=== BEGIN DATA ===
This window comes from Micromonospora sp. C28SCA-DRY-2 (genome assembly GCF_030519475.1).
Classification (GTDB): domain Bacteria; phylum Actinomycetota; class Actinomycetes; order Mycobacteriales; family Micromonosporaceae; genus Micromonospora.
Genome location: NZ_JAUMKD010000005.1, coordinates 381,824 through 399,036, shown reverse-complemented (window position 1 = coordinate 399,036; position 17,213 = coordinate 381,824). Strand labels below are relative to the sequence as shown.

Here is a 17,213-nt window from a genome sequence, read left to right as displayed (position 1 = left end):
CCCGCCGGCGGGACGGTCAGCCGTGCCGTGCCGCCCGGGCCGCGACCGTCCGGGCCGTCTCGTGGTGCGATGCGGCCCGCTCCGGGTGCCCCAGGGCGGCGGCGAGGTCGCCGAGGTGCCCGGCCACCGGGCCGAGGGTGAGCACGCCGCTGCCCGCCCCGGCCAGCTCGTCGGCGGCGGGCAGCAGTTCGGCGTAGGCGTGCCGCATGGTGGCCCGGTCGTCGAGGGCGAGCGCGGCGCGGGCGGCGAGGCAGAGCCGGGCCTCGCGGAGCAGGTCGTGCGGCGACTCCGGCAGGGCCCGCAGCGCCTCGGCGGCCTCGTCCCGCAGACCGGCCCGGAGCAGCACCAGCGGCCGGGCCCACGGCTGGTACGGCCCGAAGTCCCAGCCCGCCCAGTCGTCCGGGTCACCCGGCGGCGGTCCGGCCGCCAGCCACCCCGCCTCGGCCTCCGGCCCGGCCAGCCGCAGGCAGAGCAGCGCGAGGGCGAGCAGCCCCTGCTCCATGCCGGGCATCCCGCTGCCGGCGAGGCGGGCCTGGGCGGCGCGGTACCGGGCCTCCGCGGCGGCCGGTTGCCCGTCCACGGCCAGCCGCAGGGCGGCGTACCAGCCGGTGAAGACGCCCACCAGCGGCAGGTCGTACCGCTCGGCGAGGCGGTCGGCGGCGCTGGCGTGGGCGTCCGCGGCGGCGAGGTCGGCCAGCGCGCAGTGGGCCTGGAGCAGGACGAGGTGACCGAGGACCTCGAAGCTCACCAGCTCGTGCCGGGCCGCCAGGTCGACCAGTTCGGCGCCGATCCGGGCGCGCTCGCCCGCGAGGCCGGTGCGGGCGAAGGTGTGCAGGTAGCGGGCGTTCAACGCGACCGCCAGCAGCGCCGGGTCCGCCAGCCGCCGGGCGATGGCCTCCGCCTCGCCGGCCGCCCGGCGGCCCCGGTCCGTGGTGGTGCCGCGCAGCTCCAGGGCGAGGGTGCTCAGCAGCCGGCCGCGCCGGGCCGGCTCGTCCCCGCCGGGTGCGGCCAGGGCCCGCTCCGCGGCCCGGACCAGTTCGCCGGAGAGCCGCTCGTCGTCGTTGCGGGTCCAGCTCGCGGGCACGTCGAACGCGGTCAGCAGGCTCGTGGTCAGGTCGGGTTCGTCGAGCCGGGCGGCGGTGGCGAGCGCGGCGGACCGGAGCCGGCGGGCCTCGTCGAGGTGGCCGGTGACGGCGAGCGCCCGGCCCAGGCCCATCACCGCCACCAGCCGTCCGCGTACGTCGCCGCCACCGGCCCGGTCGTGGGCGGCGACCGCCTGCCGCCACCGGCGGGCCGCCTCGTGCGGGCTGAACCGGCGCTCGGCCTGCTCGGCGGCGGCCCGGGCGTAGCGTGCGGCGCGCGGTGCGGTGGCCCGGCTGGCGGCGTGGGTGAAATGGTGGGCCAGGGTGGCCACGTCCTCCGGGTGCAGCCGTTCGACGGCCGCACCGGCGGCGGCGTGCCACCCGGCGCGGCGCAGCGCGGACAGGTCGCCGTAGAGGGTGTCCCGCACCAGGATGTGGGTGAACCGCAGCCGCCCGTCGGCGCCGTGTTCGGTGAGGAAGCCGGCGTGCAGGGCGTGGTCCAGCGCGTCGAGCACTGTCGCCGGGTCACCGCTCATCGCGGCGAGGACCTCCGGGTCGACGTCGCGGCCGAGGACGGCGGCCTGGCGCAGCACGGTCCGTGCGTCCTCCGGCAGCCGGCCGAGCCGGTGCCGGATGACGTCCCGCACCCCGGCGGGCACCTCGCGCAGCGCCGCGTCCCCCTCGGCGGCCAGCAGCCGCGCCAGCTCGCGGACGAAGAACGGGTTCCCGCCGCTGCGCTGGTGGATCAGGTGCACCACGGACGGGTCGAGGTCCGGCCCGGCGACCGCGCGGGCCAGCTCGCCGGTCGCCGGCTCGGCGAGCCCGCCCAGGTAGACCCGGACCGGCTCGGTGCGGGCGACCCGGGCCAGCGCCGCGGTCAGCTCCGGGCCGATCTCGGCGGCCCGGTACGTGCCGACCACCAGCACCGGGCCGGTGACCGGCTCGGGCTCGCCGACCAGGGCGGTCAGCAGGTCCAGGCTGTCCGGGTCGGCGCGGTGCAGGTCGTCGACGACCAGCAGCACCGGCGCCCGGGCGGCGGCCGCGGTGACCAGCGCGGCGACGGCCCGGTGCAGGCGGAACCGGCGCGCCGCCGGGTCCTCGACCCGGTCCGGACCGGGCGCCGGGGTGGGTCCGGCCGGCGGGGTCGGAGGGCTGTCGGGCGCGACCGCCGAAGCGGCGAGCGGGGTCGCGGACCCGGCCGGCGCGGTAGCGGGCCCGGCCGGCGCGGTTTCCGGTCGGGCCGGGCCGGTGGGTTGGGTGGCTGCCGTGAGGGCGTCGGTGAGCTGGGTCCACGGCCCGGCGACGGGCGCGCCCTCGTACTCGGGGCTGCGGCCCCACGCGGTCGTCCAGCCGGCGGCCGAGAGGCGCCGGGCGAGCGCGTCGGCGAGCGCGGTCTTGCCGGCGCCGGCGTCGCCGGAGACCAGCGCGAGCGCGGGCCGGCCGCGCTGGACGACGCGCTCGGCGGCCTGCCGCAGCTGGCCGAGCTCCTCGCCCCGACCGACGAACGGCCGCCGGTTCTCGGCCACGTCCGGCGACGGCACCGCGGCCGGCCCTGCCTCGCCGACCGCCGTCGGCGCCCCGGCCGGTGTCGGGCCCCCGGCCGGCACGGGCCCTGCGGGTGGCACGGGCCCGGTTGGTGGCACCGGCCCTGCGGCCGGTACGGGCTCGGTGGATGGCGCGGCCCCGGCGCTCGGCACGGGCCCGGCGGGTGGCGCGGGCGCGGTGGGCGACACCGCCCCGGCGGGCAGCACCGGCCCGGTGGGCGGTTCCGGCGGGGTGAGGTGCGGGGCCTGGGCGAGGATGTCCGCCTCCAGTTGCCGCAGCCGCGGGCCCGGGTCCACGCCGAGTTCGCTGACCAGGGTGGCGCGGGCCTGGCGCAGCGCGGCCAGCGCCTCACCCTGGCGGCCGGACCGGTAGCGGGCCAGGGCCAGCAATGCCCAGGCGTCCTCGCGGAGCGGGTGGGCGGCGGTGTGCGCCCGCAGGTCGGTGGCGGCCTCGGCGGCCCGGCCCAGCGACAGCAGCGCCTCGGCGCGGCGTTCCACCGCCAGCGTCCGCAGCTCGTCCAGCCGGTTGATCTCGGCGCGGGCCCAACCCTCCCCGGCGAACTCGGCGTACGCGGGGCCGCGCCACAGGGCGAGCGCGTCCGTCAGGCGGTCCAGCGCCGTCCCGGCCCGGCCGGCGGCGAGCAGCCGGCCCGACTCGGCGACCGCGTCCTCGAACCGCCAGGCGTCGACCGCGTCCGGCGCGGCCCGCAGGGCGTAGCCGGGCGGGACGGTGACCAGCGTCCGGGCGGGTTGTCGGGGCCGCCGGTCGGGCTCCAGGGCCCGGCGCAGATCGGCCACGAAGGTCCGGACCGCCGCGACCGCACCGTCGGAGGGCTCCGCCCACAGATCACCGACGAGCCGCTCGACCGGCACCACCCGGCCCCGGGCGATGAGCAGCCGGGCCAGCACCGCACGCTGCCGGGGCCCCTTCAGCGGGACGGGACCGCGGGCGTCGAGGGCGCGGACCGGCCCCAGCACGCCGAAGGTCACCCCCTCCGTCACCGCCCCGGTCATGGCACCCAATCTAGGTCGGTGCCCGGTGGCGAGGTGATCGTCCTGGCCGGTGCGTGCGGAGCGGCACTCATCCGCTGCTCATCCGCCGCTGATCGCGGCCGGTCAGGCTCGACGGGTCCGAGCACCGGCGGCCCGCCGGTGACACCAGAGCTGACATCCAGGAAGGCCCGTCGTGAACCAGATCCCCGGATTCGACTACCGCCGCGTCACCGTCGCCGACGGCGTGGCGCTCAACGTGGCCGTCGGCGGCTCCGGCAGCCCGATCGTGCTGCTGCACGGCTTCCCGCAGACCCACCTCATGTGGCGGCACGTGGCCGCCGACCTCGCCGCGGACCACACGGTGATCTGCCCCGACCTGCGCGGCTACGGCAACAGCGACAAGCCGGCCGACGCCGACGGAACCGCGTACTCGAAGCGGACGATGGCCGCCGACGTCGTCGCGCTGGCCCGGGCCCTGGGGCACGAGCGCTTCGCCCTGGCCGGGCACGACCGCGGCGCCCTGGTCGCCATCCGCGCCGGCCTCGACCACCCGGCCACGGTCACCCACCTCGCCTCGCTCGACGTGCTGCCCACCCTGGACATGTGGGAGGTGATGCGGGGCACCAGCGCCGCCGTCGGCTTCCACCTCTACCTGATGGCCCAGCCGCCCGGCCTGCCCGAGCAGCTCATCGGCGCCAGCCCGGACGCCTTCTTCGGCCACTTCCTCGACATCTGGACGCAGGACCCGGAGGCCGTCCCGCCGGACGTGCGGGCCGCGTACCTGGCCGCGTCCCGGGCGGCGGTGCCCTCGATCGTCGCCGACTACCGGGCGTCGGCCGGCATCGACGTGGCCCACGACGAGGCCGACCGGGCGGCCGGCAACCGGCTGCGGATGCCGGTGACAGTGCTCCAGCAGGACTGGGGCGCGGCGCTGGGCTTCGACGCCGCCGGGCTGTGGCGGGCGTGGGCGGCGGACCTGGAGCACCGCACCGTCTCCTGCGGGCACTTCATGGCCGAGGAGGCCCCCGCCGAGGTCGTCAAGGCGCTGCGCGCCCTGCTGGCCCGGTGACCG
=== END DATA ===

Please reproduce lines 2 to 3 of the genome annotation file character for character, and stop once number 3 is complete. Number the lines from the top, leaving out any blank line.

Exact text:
Classification (GTDB): domain Bacteria; phylum Actinomycetota; class Actinomycetes; order Mycobacteriales; family Micromonosporaceae; genus Micromonospora.
Genome location: NZ_JAUMKD010000005.1, coordinates 381,824 through 399,036, shown reverse-complemented (window position 1 = coordinate 399,036; position 17,213 = coordinate 381,824). Strand labels below are relative to the sequence as shown.